After checking in to our hotel on Queen Street, I wander up to George Street and contemplate the changes since Edinburgh was home. The Assembly Rooms, where we held our Rowing Club balls, is now a covid test centre and all the banks and finance houses are now clothes shops and bars. There are pavement restaurants everywhere and on a day like today the place looks quite continental. That is until you see the turd emoji, which brings us back to the St. James Quarter next to St Andrew Square. More generous souls than I might liken the tower of the St James’s Quarter to a cupcake: – it is still decorated with sprinkles of scaffolding – either it leaks or they are replacing the panels. As an icon of conspicuous, unnecessary and nauseating consumerism no appellation could be more apposite. So, there it is, spoiling the unique skyline of my favourite city for the next fifty years. Come back Bothwell and bring some gunpowder!

Never mind, there is always the Fruitmarket. Or is there? I have been promising my wife a visit to this little gem of an art gallery for years, but when we arrive there for brunch the following morning it seems subtly changed. The exterior looks the same, with Richard Murphy’s signature I-beams signalling the building’s mercantile past.

Richard Murphys original Fruitmarket Gallery

The Fruitmarket, as rejuvenated by Murphy, was not only respectful of the streetscape and the history of the building, but also of the artworks, providing a light-filled and calming ‘frame’ for the paintings and sculptures on display. That is still the case today and the café provides a convivial frame for an excellent brunch, but it is the new extension by Reiach & Hall, which strikes a jarring note. Not only is it so dark that a high viz vest would be appreciated, so that one could avoid bumping into other visitors (if there were any), but one feels the need for a hard hat to avoid the lowering steel I beams (a nod to Murphy perhaps?) which stick out pointlessly in all directions. And as for the artwork on display, a pair of steel-capped work boots would complete the ensemble for viewing the piles of builders’ rubble that have been left there as an ‘installation’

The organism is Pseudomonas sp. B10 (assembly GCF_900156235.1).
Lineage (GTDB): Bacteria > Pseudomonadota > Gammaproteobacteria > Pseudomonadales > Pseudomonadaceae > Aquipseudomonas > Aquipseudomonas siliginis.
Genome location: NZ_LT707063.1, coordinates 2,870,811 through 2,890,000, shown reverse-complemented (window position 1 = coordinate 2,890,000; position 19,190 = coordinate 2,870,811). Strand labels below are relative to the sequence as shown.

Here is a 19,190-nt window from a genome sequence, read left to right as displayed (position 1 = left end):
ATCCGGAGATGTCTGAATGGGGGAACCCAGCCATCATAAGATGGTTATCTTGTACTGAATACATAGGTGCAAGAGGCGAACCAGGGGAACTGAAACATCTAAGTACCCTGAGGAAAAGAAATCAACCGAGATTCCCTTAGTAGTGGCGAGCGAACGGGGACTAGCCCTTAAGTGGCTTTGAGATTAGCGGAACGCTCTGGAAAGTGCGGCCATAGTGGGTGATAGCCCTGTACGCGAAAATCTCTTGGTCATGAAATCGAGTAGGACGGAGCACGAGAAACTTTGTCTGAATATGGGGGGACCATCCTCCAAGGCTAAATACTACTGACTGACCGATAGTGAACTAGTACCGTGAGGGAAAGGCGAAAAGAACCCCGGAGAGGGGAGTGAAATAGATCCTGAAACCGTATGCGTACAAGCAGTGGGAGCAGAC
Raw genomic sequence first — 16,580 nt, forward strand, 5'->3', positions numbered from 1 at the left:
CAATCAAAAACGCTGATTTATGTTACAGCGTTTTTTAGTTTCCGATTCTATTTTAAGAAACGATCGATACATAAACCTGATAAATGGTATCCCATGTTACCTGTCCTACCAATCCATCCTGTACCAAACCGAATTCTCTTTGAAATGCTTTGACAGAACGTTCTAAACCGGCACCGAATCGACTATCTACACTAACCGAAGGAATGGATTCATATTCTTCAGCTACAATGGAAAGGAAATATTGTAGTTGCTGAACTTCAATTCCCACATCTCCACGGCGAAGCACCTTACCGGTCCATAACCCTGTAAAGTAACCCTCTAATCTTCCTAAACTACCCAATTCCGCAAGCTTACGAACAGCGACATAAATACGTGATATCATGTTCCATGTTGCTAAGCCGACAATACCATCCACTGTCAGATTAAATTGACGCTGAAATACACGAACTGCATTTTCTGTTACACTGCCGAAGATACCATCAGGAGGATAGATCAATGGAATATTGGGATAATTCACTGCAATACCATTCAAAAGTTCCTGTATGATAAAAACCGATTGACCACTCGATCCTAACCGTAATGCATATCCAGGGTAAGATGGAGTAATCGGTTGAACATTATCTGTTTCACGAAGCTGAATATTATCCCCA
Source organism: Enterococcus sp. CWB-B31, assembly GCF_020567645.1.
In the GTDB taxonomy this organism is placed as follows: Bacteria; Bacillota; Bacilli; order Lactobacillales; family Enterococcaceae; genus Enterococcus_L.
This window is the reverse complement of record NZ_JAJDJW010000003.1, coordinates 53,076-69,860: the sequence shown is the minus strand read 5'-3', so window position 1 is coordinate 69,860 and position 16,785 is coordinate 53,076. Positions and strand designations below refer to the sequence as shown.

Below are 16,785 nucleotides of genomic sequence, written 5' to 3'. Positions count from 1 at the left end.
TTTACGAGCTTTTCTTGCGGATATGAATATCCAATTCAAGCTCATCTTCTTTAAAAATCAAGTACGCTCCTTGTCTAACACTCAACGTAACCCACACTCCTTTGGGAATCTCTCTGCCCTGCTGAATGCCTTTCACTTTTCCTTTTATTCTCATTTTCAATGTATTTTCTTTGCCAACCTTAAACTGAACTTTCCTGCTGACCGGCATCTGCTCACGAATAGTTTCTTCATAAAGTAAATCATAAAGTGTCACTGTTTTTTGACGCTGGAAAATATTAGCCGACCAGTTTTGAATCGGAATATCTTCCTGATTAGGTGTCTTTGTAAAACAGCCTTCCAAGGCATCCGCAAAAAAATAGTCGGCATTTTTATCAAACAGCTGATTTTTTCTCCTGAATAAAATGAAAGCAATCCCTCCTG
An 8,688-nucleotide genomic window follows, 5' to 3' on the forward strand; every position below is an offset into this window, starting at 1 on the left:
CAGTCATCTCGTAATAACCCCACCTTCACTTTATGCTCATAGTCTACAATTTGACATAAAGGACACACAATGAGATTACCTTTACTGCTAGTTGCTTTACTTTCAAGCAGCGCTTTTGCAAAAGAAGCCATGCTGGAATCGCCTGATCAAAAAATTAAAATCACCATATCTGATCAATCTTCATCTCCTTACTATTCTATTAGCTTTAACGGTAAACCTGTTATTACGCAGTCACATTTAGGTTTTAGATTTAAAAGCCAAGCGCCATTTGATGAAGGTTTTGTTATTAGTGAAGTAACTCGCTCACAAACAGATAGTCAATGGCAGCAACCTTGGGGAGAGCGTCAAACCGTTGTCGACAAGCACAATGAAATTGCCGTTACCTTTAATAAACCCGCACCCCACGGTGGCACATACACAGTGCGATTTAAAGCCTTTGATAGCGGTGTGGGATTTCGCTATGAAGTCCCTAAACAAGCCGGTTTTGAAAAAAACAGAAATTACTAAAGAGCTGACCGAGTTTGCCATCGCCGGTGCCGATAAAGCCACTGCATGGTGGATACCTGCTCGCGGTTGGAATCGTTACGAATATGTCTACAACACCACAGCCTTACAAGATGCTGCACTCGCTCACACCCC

Reiach and Halls Gallery extension

Whilst the argument as to whether the contents of the Fruitmarket Gallery Extension constitute art, or rather represent good art, is irrelevant here, there is little doubt in my mind that it represents bad architecture. The architects have jumped on the bandwagon of shabby chic, which will appear far from chic within ten years, and have confected a bombastic frame which will overwhelm any artwork placed within it, even if we could see it in the Stygian gloom of a space that has no provision for gallery lights. They have ‘said but little’ by simply ripping out the old walls and ceilings but they have not ‘said it well’.

They have joined Enric Miralles, with his weird Parliament building and Jesticho & Whiles with their giant cow pat of a hotel in the St James’ quarter to mess on the work of generations of fine architects. They will not be forgiven, and neither will the people who let it happen.


I saw a plaque down at the Parliament which sums up Murphy’s work.